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Buenos Aires is the capital of the Argentine Republic. The name means fair winds, or literally good air, in Spanish. The official name is Ciudad Autónoma de Buenos Aires/Autonomous City of Buenos Aires, also called Capital Federal/Federal Capital. It is one of the largest cities in Latin America, with a lot of cultural offerings, and is the point of departure for travelling to the rest of the country. Inhabitants of Buenos Aires are called porteños, "people from the port", implying that many of the inhabitants are immigrants in some ways or another. Buenos Aires is a singular, open, and integrating destination that allows the visitor not only to view the city but also to have an exceptional urban adventure. (less...) (more...)
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Points of Interest in Buenos Aires
Buenos Aires is a big city, so check the districts section for detailed listings.
If you are a fan of walking in green open spaces and parks in big cities like Buenos Aires, be sure not to miss a promenade in Palermo, a beautiful area in the northern part of the city. Here you will find not only open spaces to walk in but also a large lake where you can rent paddle boats and a huge flower garden that is free to enter! Although the Japanese and the botanical gardens and the surroundings are very nice, they are also very noisy as several major roads traverse the area. For a quiet, shady walk or jog head to the golf course north of the railway tracks.
Another great place to walk along and experience Argentine street life is El Puerto de Buenos Aires. Its personality however is quite contrasting during the day and during the night.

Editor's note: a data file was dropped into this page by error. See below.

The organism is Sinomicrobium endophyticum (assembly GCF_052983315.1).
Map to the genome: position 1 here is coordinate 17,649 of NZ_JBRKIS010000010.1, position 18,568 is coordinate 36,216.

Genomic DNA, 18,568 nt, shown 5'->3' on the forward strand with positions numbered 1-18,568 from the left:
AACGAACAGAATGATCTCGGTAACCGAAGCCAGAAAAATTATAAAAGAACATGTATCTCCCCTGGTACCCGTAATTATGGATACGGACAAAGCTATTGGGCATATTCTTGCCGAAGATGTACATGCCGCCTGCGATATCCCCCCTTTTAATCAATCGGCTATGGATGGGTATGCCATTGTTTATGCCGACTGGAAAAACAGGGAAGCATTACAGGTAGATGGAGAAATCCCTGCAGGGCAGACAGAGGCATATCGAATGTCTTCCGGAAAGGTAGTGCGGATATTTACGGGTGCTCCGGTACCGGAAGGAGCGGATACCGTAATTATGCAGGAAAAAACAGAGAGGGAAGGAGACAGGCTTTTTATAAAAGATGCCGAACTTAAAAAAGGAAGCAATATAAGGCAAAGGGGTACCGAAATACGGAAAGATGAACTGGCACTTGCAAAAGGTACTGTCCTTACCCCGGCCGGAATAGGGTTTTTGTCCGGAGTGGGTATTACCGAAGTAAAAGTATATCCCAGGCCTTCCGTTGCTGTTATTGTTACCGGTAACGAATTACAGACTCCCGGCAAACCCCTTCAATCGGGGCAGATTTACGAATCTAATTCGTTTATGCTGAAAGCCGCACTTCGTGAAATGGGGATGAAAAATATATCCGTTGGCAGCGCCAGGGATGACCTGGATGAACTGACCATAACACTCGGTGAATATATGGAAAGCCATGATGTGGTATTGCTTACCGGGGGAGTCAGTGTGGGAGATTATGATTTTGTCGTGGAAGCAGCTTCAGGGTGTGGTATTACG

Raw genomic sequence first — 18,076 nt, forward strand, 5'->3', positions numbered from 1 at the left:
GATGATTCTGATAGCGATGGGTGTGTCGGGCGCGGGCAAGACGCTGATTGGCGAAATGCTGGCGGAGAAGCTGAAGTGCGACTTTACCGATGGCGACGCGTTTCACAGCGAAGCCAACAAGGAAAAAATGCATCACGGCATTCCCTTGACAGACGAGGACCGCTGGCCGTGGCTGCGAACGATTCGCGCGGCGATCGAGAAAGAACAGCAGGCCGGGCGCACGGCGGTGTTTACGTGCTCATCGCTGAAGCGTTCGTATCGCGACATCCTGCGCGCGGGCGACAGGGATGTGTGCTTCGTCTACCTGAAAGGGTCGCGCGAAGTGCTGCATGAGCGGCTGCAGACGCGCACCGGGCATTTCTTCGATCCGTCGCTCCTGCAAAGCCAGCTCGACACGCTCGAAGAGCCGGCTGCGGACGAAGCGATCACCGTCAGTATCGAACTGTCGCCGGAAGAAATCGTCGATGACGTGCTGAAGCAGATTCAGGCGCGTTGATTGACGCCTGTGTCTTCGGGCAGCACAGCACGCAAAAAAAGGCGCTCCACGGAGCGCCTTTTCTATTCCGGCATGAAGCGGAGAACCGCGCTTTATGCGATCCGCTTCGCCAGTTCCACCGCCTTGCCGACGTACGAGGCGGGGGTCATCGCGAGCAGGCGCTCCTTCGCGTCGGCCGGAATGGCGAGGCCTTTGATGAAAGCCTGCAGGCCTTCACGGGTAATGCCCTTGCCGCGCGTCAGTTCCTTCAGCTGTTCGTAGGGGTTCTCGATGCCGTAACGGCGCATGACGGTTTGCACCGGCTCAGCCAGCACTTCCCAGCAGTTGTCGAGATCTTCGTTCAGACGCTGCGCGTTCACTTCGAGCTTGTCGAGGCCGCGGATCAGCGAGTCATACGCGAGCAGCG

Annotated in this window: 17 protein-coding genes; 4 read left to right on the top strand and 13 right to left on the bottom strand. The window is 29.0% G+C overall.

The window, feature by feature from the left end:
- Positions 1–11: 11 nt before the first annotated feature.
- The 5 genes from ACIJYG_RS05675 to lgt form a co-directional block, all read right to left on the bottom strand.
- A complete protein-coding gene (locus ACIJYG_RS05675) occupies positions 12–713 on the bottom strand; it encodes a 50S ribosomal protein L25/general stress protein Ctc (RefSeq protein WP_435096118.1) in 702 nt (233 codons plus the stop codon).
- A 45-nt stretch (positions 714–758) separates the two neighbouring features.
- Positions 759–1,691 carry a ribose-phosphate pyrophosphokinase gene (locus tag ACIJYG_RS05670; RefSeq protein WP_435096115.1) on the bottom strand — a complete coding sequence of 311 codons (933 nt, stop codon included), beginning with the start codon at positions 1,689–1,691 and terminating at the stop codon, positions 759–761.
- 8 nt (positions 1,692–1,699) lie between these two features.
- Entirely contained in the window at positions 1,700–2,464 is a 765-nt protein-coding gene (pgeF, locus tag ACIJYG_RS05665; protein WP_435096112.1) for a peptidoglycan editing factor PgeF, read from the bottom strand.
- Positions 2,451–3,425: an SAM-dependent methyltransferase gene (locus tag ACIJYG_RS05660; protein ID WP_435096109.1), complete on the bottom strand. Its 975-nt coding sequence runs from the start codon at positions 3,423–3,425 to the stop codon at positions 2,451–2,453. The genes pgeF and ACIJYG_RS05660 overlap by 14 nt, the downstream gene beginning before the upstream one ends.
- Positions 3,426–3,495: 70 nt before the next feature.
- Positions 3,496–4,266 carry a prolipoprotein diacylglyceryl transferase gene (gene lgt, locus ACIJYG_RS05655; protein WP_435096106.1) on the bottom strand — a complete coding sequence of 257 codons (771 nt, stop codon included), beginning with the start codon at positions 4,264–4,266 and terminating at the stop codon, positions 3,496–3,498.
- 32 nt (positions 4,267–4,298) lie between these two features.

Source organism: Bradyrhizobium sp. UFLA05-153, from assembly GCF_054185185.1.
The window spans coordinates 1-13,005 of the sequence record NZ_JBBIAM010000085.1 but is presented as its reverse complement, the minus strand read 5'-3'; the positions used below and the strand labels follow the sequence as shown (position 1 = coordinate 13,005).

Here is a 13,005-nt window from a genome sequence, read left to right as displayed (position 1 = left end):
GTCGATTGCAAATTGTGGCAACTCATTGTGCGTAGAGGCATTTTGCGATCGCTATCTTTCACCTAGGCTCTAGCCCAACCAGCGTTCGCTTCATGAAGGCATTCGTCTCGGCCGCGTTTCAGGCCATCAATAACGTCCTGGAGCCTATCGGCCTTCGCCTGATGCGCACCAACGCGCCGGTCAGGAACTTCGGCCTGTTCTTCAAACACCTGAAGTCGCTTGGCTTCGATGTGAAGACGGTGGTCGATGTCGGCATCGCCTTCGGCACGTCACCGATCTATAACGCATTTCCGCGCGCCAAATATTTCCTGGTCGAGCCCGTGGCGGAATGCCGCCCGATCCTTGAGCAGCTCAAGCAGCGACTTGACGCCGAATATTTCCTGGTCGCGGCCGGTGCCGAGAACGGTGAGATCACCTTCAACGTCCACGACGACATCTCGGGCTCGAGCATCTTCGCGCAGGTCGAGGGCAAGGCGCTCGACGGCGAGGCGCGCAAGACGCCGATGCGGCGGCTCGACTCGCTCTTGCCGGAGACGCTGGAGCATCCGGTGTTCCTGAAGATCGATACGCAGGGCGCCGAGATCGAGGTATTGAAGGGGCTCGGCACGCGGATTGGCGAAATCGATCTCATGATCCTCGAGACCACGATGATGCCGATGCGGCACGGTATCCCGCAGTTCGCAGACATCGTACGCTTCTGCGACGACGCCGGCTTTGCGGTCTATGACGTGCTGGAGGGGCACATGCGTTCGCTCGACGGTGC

La Boca has the Caminito pedestrian street with arts and crafts. There is also a river cruise you can take from there where you can see a huge picturesque metal structure across the river. You can try and catch a rowboat to Avellaneda on the other side of the water for 0.50 pesos, but you will have to try your luck as the rower may not allow you on citing that its dangerous. La Boca is famous for Tango and you can often catch glimpses of Tango dancers practicing in the streets. If you fancy having a picture taking with a tango dancer you can but expect to pay a small fee. In addition to tango, La Boca is famous for its football, and you can take a tour of the La Bombonera Stadium where the buildings are painted in bright colors.
The prices for almost everything in La Boca tend to be 2 to 3 times higher compared to the rest of the city. It's very touristy since it is an enjoyable place with some authentic Argentine sights. La Boca is probably best to be enjoyed during the day when the streets are crowded and there are other tourists around, it is generally advised to be avoided at night.
There is no Subte to La Boca, but many buses go there.
The Cementerio de la Recoleta: This is where all the rich families in Buenos Aires have their final resting places. Expect to see big ornate tombs. Be sure to visit the tomb of Eva Perón, the daughter of an aristocrat and beloved First Lady who, despite having the most visited tomb in the cemetery, is considered by many to be too close toward the people for eternal interment in Recoleta.
The Palermo Viejo district: This is a trendy neighborhood with charming cobblestone streets, bookstores, bars, and boutiques; definitely better than the touristic San Telmo area for a nighttime excursion. The Palermo station, on D line, is the closest metro stop.
San Telmo: Best visited on Sundays when tourists and locals alike flood in to attend the weekly street fair and flea market. Be watchful for good deals, and bring in your own water, as it's quite expensive here. On Sunday nights, there is a tango performance in the lovely plaza, which is specifically for tourists. (Visit an underground tango club for the most amateur experience. If there is advertising, or disco ball, then it's not an amateur)